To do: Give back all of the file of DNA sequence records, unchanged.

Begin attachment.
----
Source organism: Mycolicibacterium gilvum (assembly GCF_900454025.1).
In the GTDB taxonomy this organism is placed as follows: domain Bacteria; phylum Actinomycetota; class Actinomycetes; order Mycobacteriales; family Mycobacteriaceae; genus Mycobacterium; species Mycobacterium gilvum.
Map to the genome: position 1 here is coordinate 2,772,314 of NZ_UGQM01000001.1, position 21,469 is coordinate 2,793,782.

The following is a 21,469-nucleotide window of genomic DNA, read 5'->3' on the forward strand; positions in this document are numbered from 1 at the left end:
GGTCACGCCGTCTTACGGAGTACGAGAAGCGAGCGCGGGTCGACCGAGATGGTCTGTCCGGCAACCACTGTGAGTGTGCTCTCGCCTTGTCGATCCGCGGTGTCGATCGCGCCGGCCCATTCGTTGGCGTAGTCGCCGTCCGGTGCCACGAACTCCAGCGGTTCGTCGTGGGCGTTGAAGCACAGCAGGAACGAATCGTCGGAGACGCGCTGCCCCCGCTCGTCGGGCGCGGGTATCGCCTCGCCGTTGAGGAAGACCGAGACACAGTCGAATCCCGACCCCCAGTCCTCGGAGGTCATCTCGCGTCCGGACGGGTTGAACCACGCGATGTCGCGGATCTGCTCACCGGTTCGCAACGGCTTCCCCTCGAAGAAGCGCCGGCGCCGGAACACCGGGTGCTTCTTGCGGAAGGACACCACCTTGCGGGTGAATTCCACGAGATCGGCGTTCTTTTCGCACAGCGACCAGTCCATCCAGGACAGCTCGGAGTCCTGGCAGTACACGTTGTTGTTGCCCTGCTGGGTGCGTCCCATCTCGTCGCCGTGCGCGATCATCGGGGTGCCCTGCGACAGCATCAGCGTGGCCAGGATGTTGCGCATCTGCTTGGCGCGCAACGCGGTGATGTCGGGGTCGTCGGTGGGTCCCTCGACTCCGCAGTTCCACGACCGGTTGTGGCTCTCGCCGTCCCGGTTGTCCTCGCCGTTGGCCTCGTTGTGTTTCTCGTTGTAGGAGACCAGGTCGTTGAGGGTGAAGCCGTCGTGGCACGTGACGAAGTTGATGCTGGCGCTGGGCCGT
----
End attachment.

Source organism: Mycolicibacterium gilvum (assembly GCF_900454025.1).
In the GTDB taxonomy this organism is placed as follows: domain Bacteria; phylum Actinomycetota; class Actinomycetes; order Mycobacteriales; family Mycobacteriaceae; genus Mycobacterium; species Mycobacterium gilvum.
Map to the genome: position 1 here is coordinate 2,772,314 of NZ_UGQM01000001.1, position 21,469 is coordinate 2,793,782.

The following is a 21,469-nucleotide window of genomic DNA, read 5'->3' on the forward strand; positions in this document are numbered from 1 at the left end:
GGTCACGCCGTCTTACGGAGTACGAGAAGCGAGCGCGGGTCGACCGAGATGGTCTGTCCGGCAACCACTGTGAGTGTGCTCTCGCCTTGTCGATCCGCGGTGTCGATCGCGCCGGCCCATTCGTTGGCGTAGTCGCCGTCCGGTGCCACGAACTCCAGCGGTTCGTCGTGGGCGTTGAAGCACAGCAGGAACGAATCGTCGGAGACGCGCTGCCCCCGCTCGTCGGGCGCGGGTATCGCCTCGCCGTTGAGGAAGACCGAGACACAGTCGAATCCCGACCCCCAGTCCTCGGAGGTCATCTCGCGTCCGGACGGGTTGAACCACGCGATGTCGCGGATCTGCTCACCGGTTCGCAACGGCTTCCCCTCGAAGAAGCGCCGGCGCCGGAACACCGGGTGCTTCTTGCGGAAGGACACCACCTTGCGGGTGAATTCCACGAGATCGGCGTTCTTTTCGCACAGCGACCAGTCCATCCAGGACAGCTCGGAGTCCTGGCAGTACACGTTGTTGTTGCCCTGCTGGGTGCGTCCCATCTCGTCGCCGTGCGCGATCATCGGGGTGCCCTGCGACAGCATCAGCGTGGCCAGGATGTTGCGCATCTGCTTGGCGCGCAACGCGGTGATGTCGGGGTCGTCGGTGGGTCCCTCGACTCCGCAGTTCCACGACCGGTTGTGGCTCTCGCCGTCCCGGTTGTCCTCGCCGTTGGCCTCGTTGTGTTTCTCGTTGTAGGAGACCAGGTCGTTGAGGGTGAAGCCGTCGTGGCACGTGACGAAGTTGATGCTGGCGCTGGGCCGT